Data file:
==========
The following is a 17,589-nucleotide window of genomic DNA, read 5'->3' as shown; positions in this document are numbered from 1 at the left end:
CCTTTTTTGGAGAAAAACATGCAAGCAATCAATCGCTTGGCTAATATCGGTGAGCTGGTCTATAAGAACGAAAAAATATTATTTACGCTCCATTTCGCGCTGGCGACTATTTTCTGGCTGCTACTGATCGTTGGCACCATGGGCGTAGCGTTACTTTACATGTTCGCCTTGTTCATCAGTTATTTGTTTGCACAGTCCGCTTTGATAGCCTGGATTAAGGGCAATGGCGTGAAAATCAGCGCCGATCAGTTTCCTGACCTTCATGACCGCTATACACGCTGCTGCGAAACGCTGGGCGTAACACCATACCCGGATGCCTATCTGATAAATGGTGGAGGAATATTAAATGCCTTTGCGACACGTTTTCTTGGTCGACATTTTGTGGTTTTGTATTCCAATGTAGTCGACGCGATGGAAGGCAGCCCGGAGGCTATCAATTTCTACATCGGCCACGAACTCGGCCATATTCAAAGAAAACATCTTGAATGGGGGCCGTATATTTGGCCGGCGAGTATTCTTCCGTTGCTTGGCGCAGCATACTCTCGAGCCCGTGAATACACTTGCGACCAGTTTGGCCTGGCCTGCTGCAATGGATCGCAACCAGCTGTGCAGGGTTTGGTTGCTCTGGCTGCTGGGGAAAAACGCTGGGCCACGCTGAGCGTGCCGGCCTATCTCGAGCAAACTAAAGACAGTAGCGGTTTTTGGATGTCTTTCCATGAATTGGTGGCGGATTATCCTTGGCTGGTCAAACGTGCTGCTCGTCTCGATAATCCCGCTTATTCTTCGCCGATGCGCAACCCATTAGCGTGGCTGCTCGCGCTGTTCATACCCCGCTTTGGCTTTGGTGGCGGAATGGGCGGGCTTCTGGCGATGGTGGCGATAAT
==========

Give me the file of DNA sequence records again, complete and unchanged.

The following is a 17,589-nucleotide window of genomic DNA, read 5'->3' as shown; positions in this document are numbered from 1 at the left end:
CCTTTTTTGGAGAAAAACATGCAAGCAATCAATCGCTTGGCTAATATCGGTGAGCTGGTCTATAAGAACGAAAAAATATTATTTACGCTCCATTTCGCGCTGGCGACTATTTTCTGGCTGCTACTGATCGTTGGCACCATGGGCGTAGCGTTACTTTACATGTTCGCCTTGTTCATCAGTTATTTGTTTGCACAGTCCGCTTTGATAGCCTGGATTAAGGGCAATGGCGTGAAAATCAGCGCCGATCAGTTTCCTGACCTTCATGACCGCTATACACGCTGCTGCGAAACGCTGGGCGTAACACCATACCCGGATGCCTATCTGATAAATGGTGGAGGAATATTAAATGCCTTTGCGACACGTTTTCTTGGTCGACATTTTGTGGTTTTGTATTCCAATGTAGTCGACGCGATGGAAGGCAGCCCGGAGGCTATCAATTTCTACATCGGCCACGAACTCGGCCATATTCAAAGAAAACATCTTGAATGGGGGCCGTATATTTGGCCGGCGAGTATTCTTCCGTTGCTTGGCGCAGCATACTCTCGAGCCCGTGAATACACTTGCGACCAGTTTGGCCTGGCCTGCTGCAATGGATCGCAACCAGCTGTGCAGGGTTTGGTTGCTCTGGCTGCTGGGGAAAAACGCTGGGCCACGCTGAGCGTGCCGGCCTATCTCGAGCAAACTAAAGACAGTAGCGGTTTTTGGATGTCTTTCCATGAATTGGTGGCGGATTATCCTTGGCTGGTCAAACGTGCTGCTCGTCTCGATAATCCCGCTTATTCTTCGCCGATGCGCAACCCATTAGCGTGGCTGCTCGCGCTGTTCATACCCCGCTTTGGCTTTGGTGGCGGAATGGGCGGGCTTCTGGCGATGGTGGCGATAAT